Do you have insight into your projected stock for the coming months? And do you know how specific inventory drivers influence your stock level? If you can answer yes to both these questions, you are one of the lucky few. In our estimation, less than 5% of all organizations can point out specific reasons for their inventory fluctuations – which is really surprising when one considers that organizations can only get a real grip on their inventory if they have a deep understanding of the inventory drivers first.
Five different stock types
As a starting point, we’ve defined five different stock types. While these are the five basic categories, individual organizations should define which drivers are meaningful for their business – without getting carried away in creating subdivisions.
Cycle stock is linked to the production frequency or order frequency and stems from the need to produce or order in batches. The Economic Order Quantity (EOQ) principle learns us that it is more economical to produce or source in bigger quantities in order to reduce the changeover costs and to receive price advantages. If we produce once a month, the average cycle stock will be two weeks. If we produce once a week, the average cycle stock will be half a week. Admittedly the lean philosophy aims for a one-piece flow, but until organizations reach that optimum they will have to take the EOQ principle into account.
Safety stock is a buffer against uncertainty in supply and demand. All products have a lead time in terms of procurement or production and it is rarely constant – e.g. a supplier may have delivered less than expected because of quality issues. Those uncertainties are typically covered by safety stock, which ensures that you can provide a good service to the next step in the supply chain. When calculating the safety stock, you will typically look at the forecast error, the average lead time and the variance on that lead time. More advanced variants will also take factors such as yield or quality loss into account.
Anticipation stock is the inventory that is held to absorb foreseen imbalances between supply and demand. If you know that a certain event – such as a tender or a shutdown – will result in a demand peak, you could decide to start producing upfront and to build up inventory in anticipation of that event.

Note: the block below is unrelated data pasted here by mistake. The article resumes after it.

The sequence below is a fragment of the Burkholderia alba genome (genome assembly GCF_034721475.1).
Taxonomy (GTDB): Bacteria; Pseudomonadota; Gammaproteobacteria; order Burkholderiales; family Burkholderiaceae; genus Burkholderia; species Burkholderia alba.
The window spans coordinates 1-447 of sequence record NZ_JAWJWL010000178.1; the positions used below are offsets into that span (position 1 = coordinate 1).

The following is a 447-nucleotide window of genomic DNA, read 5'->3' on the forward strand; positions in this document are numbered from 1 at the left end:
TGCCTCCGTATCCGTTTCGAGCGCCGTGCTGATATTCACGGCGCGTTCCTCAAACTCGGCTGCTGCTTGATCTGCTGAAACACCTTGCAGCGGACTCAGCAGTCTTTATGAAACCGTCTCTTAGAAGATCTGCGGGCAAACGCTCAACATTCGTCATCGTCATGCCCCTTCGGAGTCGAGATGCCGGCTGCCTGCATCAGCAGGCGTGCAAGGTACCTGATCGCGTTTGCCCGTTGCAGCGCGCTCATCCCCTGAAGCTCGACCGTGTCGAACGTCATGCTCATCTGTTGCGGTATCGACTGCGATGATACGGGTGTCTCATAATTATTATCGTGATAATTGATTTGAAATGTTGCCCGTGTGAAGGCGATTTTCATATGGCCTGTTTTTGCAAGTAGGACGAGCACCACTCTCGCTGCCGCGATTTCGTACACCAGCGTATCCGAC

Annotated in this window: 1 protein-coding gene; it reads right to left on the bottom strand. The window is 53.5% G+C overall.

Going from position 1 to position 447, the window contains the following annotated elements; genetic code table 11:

Work-in-progress or transit stock is inventory which is ‘on the way’. Transit stock is unavoidable in long-distance trading. For example, products sourced in China will have a transit time. Improving the transport routes can reduce the transit stock, while optimizing the production flow can lead to less work-in-progress stock.
Strategic stock is carried to manage potential risks or to seize certain opportunities. For example, you may decide to build up extra inventory because you expect a market shortage of a key raw material. Alternatively, if you expect to close a big deal, you can start building inventory beforehand to be able to supply to the new, important customer immediately. In the case of strategic stock there is an element of uncertainty about whether the event will really happen, but you are willing to take the bet.
Monitoring is key
You can decide to fine-tune the above five key drivers, such as by opting for a category of ‘leveling stock’ for example. In this case, even if demand is low you decide to continue running at full capacity to keep your efficiency up and the costs down, based on the assumption that you will sell the resulting inventory later on. Alternatively, you could allocate this inventory as ‘cycle stock’. Irrespective of what you call them, the most important thing is to identify various different stock types and use the same terminology within your company.
The only way to truly explain increases or decreases in inventory is to monitor the underlying drivers throughout your inventory planning cycle. Typically, cycle and safety stocks are inventory parameters used as the input for your planning system. Inventory software tools, such as Arkieva, allow you to calculate those parameters. Meanwhile, anticipation stock is determined by the supply planning. Lean manufacturing projects are aimed at reducing the transit or work-in-process inventory. Furthermore, in our opinion, holding strategic stock should be a S&OP (Sales & Operations Planning) decision.
Stepping stone to integrated business planning
The importance of understanding the different types of inventory should not be underestimated, especially against the economic backdrop of an increasing need for visibility and ever-greater pressure on capital. “For one customer, we’d been working on the S&OP process for five years. But Finance only became interested in it when we made the different stock types visible. Finance plays a major role in most organizations so when the CFO endorses the S&OP solution it marks a tipping point in its adoption. Moreover, the involvement of Finance can transform the S&OP process into an integrated business planning process, whereby Production, Supply Chain and Finance make a joint forecast,” is how prof.dr. Bram Desmet, CEO of Solventure, sums up the importance of making a distinction between the different types of inventory.
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